Oneworld is planning a large reprint and a special hardback edition of Marlon James’ Man Booker Prize winner A Brief History of Seven Killings, as booksellers praise the title for its “eye-catching use of language” and “amazing cast of voices”. Juliet Mabey, publisher at Oneworld, said that 40,000 copies would be available to order by bookstores within the next 24 hours.
James was announced as the winner of the £50,000 award last night at a ceremony at the Guildhall in London. His book centres on the real-life attempted assassination of Bob Marley in Jamaica in 1976, and fictionalises the build-up and aftermath of the shooting by seven gunman.
Oneworld has ordered an initial reprint of 107,500 copies. It also has plans for a limited edition hardback for Christmas, featuring a platinum record, instead of black vinyl on the cover. The publisher is looking at a 10,000 print run for the special edition.
A Brief History of Seven Killings marks Oneworld’s first Man Booker Prize win, and retailers have welcomed the book’s win, predicting a surge in sales.
Katharine Fry, trade buying manager at Blackwell’s, said: "We’re delighted to see this title beat the odds and take the prize. It’s one our booksellers have been championing since its hardback publication and has performed solidly. This will obviously bring it to a wider audience and we’ll see a huge uplift in sales which should make it one of the paperbacks of the year; we’d expect this to also filter through to his other work as well.”
Chloe Mavrommatis, manager of Dulwich Books, said: "I'm delighted, it's staggeringly good, big and bold, with the amazing cast of voices. I think it's going to present some of the same selling challenges ass The Luminaries [by Eleanor Catton], it's a bit daunting at first glance. But that's where booksellers come in, to tell people they mustn't be afraid, it's a challenge but one well worth conquering."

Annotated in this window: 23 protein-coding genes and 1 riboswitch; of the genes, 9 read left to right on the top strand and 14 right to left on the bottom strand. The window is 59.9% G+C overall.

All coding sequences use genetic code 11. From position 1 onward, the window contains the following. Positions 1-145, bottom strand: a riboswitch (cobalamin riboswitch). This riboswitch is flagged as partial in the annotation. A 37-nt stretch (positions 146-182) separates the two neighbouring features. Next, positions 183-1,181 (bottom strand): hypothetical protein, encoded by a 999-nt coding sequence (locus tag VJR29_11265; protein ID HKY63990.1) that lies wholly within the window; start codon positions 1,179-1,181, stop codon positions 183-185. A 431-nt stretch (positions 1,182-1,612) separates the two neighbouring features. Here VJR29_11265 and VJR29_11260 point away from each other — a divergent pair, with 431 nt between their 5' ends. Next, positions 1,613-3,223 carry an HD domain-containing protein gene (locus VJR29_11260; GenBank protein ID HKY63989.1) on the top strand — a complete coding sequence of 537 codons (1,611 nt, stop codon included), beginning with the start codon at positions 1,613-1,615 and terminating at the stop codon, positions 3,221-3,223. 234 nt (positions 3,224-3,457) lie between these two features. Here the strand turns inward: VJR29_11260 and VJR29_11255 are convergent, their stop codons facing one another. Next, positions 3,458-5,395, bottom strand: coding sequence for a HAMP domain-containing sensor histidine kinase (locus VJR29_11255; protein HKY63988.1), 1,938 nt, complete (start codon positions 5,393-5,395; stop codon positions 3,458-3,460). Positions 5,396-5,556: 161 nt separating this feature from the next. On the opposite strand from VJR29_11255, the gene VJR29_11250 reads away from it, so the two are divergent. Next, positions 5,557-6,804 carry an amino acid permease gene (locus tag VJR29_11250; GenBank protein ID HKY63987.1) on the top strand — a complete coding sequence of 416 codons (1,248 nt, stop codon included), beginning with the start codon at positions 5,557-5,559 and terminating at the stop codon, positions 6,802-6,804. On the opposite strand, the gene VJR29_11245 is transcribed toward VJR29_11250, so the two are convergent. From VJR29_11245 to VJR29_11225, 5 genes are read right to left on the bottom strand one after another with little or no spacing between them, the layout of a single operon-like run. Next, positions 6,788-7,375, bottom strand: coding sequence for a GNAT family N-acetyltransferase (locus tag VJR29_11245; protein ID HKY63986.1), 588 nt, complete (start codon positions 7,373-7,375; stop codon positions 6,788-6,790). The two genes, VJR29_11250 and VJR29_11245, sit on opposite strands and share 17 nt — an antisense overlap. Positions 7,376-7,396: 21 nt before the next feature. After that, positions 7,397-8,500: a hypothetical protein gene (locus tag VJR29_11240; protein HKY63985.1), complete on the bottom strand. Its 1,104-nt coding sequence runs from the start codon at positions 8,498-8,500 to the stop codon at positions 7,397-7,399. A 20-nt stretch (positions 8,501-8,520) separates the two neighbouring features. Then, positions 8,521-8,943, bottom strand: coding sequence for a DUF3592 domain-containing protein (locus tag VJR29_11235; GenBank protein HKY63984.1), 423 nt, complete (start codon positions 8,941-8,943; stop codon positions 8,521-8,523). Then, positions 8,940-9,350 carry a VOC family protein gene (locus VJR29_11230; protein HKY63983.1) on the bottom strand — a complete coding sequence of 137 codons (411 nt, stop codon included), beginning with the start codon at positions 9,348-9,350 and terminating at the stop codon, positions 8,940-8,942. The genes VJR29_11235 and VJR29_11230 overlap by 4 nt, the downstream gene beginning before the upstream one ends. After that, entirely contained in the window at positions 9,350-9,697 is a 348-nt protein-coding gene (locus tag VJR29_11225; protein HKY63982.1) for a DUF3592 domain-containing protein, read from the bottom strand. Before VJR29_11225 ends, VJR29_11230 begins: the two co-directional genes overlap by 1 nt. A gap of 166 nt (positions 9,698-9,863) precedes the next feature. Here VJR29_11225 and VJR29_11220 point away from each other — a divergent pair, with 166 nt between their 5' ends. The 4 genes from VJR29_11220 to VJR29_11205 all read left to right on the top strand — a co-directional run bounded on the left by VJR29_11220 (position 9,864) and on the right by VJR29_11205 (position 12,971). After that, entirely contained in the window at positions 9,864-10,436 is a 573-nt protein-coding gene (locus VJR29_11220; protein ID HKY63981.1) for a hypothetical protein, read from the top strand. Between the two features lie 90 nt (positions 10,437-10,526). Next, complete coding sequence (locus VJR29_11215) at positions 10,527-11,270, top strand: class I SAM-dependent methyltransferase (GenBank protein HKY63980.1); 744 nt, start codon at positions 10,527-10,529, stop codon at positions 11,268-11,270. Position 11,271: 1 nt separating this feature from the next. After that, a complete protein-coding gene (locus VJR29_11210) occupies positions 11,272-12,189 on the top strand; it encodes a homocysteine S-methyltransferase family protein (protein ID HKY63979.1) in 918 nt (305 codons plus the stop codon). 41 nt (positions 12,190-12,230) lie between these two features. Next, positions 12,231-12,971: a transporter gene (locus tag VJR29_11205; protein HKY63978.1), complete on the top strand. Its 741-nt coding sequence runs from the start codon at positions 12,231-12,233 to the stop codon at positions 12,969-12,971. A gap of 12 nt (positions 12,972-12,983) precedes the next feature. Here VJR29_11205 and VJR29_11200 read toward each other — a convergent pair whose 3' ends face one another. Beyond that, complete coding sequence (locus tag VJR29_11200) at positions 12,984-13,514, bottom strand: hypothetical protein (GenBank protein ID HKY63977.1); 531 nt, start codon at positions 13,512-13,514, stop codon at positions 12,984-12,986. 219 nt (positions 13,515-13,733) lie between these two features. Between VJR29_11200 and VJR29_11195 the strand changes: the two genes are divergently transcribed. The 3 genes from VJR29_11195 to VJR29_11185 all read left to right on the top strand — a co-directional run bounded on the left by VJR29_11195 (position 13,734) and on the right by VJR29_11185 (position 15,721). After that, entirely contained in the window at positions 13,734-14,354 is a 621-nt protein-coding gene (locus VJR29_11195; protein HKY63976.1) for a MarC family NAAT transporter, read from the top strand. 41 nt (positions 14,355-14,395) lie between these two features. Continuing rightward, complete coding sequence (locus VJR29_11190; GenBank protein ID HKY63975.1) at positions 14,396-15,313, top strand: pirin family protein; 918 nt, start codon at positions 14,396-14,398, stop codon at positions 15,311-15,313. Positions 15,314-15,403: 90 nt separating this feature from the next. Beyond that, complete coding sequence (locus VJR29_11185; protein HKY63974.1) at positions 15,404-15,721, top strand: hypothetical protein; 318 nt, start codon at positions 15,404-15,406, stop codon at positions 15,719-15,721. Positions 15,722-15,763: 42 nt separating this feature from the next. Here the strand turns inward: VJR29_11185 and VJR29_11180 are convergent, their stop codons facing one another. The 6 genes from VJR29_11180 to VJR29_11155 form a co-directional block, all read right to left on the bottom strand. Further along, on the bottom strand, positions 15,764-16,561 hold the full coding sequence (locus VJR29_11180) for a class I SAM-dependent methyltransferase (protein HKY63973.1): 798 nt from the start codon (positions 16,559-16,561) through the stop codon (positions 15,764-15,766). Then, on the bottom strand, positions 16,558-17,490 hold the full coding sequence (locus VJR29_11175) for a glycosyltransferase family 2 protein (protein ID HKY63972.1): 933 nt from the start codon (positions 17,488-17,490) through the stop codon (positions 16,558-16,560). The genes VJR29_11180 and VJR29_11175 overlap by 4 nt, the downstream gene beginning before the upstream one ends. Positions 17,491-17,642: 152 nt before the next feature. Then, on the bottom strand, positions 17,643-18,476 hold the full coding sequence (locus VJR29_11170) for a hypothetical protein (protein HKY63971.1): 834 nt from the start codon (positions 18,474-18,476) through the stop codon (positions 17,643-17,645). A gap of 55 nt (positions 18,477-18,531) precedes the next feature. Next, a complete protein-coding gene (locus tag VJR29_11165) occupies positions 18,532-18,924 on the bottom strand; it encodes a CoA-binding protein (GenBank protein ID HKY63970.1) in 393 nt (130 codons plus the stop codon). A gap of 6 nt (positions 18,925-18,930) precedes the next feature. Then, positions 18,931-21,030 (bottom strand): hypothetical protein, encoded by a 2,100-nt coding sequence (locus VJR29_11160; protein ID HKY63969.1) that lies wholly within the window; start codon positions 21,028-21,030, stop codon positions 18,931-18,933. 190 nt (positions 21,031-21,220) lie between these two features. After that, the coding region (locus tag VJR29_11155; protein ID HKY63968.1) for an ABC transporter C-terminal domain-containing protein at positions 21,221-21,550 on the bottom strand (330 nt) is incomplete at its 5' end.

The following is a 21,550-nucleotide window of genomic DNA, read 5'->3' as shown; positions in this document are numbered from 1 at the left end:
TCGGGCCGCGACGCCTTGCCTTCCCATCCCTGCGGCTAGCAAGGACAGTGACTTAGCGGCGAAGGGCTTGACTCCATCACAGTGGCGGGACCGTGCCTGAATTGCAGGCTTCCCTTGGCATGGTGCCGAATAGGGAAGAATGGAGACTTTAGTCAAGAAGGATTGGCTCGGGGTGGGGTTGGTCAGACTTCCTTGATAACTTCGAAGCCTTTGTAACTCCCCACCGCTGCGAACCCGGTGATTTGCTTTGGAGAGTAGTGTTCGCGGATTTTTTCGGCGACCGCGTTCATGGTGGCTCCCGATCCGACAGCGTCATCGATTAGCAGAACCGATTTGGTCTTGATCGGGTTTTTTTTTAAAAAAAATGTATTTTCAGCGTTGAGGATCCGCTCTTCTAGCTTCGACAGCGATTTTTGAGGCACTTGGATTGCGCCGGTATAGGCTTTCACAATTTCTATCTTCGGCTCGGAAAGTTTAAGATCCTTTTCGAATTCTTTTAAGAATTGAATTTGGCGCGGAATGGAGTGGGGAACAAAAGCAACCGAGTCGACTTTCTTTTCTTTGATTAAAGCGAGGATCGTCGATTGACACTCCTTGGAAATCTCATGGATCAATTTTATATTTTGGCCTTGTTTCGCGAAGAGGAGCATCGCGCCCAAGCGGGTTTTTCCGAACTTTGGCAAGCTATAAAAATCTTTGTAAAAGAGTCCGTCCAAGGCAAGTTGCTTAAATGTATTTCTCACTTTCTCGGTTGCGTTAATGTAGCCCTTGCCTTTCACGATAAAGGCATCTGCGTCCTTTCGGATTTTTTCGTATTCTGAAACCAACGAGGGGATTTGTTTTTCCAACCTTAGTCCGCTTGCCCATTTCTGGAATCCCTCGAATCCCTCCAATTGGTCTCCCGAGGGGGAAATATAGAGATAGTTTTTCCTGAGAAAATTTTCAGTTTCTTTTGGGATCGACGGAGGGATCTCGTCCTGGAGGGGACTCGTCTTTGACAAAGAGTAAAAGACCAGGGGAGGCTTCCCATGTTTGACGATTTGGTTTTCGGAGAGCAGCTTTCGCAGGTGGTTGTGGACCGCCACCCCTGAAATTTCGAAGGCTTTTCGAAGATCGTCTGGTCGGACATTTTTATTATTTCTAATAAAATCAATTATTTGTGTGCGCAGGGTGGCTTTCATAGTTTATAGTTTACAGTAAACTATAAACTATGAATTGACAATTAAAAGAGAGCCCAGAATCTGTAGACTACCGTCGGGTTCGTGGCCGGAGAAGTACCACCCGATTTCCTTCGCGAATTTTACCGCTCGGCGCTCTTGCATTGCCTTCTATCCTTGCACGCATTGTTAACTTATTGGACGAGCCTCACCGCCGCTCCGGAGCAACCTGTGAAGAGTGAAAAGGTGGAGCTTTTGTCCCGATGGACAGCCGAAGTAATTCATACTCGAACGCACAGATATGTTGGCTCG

Jonathan Ruppin, web editor at Foyles, said: "It's a visceral and uncompromising novel that sheds a stark light on a profoundly disturbing chapter of Jamaica's history, but it's also an ingeniously structured feat of storytelling that draws the reader in with its eye-catching use of language. For booksellers, it's truly heartening to see such ambition and originality recognised and rewarded, and readers have already been embracing it with great enthusiasm.
"It's been a terrific year for the Man Booker Prize. The shortlist rivalled some of the finest in its history, full of books that demonstrate the novel's continuing evolution as an art form and its unique capacity for exploring and understanding our society at a complex level. How this year's winner will fare in bookshops remains to be seen, but the prize is about much more than that: it's a signpost to readers that there is no limit to the forms a novel can take and the ideas it can embrace."
A Brief History of Seven Killings has sold 12,237 copies through Nielsen BookScan across all editions for £103,077, a 82.8% increase on its volume before the shortlist announcement.